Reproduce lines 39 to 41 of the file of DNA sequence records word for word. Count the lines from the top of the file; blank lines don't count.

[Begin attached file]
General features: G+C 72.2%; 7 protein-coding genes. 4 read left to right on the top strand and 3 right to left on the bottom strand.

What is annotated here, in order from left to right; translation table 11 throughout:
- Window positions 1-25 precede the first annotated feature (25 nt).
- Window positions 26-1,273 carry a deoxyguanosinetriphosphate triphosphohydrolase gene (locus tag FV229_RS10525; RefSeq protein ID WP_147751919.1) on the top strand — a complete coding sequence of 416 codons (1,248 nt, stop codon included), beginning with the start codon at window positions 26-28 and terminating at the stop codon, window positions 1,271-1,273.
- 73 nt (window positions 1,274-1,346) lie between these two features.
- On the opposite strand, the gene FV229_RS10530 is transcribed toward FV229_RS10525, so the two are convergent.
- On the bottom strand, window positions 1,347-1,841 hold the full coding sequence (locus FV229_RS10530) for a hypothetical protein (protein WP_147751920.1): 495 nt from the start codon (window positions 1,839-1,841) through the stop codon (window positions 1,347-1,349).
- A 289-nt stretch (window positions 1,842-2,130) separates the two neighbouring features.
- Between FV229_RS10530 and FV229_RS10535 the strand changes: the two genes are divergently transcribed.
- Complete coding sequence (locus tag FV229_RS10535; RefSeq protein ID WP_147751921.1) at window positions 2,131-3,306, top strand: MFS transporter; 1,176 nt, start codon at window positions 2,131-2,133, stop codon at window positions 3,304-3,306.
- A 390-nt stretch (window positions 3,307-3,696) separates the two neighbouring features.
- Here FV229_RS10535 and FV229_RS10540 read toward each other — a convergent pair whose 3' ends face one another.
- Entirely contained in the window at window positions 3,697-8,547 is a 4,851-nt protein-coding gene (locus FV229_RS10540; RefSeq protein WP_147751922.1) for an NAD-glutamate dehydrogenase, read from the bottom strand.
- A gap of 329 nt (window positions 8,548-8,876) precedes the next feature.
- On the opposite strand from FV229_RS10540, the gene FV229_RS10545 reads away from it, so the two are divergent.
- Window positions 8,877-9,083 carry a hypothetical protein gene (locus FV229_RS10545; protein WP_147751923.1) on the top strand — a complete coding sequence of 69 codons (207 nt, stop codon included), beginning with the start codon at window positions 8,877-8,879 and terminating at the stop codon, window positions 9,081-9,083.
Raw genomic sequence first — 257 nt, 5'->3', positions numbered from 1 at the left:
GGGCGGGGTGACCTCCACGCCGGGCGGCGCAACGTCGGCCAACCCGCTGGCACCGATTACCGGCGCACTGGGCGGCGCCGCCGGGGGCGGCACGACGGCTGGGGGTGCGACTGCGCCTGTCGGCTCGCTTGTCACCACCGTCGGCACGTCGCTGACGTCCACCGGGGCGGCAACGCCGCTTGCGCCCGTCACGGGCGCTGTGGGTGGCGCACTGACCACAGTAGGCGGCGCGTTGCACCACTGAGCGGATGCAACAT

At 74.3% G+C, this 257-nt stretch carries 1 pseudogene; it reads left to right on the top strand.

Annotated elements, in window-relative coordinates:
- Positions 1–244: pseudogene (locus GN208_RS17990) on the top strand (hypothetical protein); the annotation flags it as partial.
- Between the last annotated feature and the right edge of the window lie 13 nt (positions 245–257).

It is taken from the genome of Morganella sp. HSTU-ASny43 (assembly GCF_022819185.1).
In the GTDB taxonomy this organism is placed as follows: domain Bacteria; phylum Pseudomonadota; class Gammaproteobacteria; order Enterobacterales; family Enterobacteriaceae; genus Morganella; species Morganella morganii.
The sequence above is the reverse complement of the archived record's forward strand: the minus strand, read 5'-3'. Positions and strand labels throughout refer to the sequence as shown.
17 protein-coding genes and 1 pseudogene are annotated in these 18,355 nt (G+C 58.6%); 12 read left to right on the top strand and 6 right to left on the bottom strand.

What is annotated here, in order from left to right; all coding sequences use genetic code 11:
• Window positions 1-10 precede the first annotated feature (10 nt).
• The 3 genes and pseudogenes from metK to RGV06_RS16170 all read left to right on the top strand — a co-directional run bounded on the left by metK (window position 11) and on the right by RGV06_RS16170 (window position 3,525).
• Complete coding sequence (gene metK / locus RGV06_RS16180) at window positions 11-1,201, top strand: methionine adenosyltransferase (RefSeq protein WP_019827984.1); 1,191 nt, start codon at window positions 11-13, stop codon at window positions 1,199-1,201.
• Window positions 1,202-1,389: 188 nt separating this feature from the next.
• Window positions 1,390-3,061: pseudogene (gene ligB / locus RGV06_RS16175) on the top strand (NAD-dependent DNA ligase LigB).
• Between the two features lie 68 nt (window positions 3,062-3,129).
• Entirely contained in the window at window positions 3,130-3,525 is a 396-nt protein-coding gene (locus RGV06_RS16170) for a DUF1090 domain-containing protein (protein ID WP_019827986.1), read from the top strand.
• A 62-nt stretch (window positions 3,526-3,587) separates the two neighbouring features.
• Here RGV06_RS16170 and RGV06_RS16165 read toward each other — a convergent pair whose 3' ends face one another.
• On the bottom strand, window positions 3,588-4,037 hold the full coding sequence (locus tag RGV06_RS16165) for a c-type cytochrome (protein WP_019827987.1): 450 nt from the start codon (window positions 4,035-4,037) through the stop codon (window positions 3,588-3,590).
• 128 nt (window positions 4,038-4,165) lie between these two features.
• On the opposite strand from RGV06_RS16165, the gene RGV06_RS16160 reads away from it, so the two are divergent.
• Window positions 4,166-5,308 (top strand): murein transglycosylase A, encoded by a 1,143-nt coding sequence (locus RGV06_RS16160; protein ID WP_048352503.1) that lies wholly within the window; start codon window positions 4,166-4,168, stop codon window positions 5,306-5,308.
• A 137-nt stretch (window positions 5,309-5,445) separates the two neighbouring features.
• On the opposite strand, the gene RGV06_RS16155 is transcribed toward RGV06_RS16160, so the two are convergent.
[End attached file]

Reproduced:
• On the opposite strand from RGV06_RS16165, the gene RGV06_RS16160 reads away from it, so the two are divergent.
• Window positions 4,166-5,308 (top strand): murein transglycosylase A, encoded by a 1,143-nt coding sequence (locus RGV06_RS16160; protein ID WP_048352503.1) that lies wholly within the window; start codon window positions 4,166-4,168, stop codon window positions 5,306-5,308.
• A 137-nt stretch (window positions 5,309-5,445) separates the two neighbouring features.